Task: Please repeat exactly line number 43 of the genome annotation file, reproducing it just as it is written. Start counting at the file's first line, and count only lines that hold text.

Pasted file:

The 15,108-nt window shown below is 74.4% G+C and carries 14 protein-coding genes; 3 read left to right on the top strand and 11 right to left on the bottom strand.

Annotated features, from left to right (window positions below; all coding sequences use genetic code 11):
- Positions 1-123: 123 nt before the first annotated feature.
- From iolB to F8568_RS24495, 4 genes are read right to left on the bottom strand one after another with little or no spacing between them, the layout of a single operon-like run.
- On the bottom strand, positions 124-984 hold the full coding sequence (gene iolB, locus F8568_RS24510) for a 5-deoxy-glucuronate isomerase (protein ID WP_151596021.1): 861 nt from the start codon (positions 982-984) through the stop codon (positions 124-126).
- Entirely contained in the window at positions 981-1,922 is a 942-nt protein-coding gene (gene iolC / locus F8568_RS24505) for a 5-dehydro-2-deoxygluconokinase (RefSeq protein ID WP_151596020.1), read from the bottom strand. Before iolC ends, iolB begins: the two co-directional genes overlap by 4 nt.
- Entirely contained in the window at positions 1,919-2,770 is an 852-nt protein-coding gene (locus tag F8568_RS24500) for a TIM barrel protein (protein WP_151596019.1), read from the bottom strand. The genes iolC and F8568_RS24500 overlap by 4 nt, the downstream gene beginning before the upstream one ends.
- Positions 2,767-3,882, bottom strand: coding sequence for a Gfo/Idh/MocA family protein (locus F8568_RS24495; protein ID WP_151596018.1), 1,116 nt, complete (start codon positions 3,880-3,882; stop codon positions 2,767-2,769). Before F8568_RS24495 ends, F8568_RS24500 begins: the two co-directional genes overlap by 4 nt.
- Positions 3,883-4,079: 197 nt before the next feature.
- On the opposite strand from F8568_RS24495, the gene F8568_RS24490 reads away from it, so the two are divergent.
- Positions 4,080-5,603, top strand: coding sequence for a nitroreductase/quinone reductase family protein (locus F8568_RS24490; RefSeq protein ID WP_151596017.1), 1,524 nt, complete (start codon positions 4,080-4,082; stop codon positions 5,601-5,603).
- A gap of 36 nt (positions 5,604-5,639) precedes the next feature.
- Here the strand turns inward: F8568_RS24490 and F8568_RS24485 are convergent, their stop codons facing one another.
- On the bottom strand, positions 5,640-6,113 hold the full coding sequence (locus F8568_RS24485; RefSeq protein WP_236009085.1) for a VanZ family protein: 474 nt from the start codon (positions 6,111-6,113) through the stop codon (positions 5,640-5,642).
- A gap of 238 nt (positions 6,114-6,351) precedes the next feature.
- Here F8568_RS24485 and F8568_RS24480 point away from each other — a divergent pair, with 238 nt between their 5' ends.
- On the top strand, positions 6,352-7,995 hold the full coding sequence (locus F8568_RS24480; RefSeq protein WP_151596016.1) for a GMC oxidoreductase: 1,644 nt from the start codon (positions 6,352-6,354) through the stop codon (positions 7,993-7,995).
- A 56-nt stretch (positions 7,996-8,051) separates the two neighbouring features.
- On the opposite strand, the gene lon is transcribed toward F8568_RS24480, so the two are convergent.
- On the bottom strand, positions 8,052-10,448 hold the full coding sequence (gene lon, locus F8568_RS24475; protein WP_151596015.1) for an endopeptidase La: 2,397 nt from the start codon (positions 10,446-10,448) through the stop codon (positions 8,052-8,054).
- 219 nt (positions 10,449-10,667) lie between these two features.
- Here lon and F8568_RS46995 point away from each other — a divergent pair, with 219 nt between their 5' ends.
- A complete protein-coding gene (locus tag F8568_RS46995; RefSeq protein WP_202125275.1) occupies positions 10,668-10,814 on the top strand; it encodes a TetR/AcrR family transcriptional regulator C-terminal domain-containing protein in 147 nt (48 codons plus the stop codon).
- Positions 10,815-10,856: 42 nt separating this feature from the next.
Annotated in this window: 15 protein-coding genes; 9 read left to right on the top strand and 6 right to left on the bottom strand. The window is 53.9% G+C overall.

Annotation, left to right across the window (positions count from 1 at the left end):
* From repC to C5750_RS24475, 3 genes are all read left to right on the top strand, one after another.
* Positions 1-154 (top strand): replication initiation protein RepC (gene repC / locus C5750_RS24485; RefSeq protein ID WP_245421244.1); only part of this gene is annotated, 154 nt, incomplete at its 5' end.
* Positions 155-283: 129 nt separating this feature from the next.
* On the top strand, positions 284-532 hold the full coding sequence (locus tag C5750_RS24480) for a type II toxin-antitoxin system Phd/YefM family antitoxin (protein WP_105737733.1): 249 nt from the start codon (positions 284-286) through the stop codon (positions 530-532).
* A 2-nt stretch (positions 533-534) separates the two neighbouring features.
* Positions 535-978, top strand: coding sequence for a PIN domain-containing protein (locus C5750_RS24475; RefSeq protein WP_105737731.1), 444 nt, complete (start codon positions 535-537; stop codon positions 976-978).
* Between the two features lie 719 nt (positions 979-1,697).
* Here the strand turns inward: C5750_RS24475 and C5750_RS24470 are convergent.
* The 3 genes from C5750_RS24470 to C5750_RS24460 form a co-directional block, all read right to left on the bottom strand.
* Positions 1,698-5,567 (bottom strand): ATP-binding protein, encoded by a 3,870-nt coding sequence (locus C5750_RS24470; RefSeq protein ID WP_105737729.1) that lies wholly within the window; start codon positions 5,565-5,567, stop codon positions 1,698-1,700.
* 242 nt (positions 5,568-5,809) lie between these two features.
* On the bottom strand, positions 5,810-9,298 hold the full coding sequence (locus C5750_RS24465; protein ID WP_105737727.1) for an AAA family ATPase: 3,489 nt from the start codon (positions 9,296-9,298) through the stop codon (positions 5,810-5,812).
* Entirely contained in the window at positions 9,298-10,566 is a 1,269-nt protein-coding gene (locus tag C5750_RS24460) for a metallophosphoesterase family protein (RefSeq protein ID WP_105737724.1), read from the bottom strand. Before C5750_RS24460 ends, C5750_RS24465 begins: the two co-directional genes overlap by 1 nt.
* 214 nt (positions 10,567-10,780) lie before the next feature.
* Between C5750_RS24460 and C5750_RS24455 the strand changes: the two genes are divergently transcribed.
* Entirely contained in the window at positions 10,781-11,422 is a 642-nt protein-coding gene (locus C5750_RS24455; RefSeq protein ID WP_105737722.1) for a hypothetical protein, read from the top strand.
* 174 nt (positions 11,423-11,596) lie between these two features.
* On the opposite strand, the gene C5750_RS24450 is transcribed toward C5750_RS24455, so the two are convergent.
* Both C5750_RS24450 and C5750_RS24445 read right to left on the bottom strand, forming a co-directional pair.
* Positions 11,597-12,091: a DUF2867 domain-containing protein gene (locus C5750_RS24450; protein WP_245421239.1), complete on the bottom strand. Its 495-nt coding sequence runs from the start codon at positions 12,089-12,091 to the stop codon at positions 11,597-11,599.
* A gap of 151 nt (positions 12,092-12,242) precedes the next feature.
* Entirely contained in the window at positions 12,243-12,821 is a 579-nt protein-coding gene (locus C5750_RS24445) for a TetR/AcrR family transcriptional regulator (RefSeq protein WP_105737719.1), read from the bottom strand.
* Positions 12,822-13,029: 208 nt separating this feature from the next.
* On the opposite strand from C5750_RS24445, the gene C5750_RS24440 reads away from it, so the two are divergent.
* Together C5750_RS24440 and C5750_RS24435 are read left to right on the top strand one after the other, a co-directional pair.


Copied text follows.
* 174 nt (positions 11,423-11,596) lie between these two features.